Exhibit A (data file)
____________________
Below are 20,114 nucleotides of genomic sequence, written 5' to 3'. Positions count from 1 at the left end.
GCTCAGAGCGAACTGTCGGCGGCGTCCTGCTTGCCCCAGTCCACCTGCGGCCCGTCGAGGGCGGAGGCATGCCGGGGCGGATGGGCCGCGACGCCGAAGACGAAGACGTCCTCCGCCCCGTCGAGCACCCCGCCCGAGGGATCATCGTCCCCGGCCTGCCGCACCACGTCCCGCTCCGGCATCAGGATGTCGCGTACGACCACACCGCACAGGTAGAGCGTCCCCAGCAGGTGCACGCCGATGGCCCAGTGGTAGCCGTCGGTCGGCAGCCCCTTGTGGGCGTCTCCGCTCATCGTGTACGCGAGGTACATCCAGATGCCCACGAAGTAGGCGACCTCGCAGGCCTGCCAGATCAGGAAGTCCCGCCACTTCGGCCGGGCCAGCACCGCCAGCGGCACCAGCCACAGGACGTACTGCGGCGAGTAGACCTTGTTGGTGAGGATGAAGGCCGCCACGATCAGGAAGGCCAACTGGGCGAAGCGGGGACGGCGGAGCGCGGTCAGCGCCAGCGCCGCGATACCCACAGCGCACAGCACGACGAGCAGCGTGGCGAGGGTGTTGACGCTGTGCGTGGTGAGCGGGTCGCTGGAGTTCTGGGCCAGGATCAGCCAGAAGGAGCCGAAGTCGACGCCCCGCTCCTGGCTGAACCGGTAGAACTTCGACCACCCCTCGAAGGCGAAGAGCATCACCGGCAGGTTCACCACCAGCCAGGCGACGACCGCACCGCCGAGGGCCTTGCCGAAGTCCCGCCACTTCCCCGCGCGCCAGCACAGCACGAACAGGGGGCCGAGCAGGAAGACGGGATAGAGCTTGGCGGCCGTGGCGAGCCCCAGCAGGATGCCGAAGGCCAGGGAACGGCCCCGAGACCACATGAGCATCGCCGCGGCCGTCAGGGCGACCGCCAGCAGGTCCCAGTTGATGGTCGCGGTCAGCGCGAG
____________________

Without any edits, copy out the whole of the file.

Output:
Below are 20,114 nucleotides of genomic sequence, written 5' to 3'. Positions count from 1 at the left end.
GCTCAGAGCGAACTGTCGGCGGCGTCCTGCTTGCCCCAGTCCACCTGCGGCCCGTCGAGGGCGGAGGCATGCCGGGGCGGATGGGCCGCGACGCCGAAGACGAAGACGTCCTCCGCCCCGTCGAGCACCCCGCCCGAGGGATCATCGTCCCCGGCCTGCCGCACCACGTCCCGCTCCGGCATCAGGATGTCGCGTACGACCACACCGCACAGGTAGAGCGTCCCCAGCAGGTGCACGCCGATGGCCCAGTGGTAGCCGTCGGTCGGCAGCCCCTTGTGGGCGTCTCCGCTCATCGTGTACGCGAGGTACATCCAGATGCCCACGAAGTAGGCGACCTCGCAGGCCTGCCAGATCAGGAAGTCCCGCCACTTCGGCCGGGCCAGCACCGCCAGCGGCACCAGCCACAGGACGTACTGCGGCGAGTAGACCTTGTTGGTGAGGATGAAGGCCGCCACGATCAGGAAGGCCAACTGGGCGAAGCGGGGACGGCGGAGCGCGGTCAGCGCCAGCGCCGCGATACCCACAGCGCACAGCACGACGAGCAGCGTGGCGAGGGTGTTGACGCTGTGCGTGGTGAGCGGGTCGCTGGAGTTCTGGGCCAGGATCAGCCAGAAGGAGCCGAAGTCGACGCCCCGCTCCTGGCTGAACCGGTAGAACTTCGACCACCCCTCGAAGGCGAAGAGCATCACCGGCAGGTTCACCACCAGCCAGGCGACGACCGCACCGCCGAGGGCCTTGCCGAAGTCCCGCCACTTCCCCGCGCGCCAGCACAGCACGAACAGGGGGCCGAGCAGGAAGACGGGATAGAGCTTGGCGGCCGTGGCGAGCCCCAGCAGGATGCCGAAGGCCAGGGAACGGCCCCGAGACCACATGAGCATCGCCGCGGCCGTCAGGGCGACCGCCAGCAGGTCCCAGTTGATGGTCGCGGTCAGCGCGAG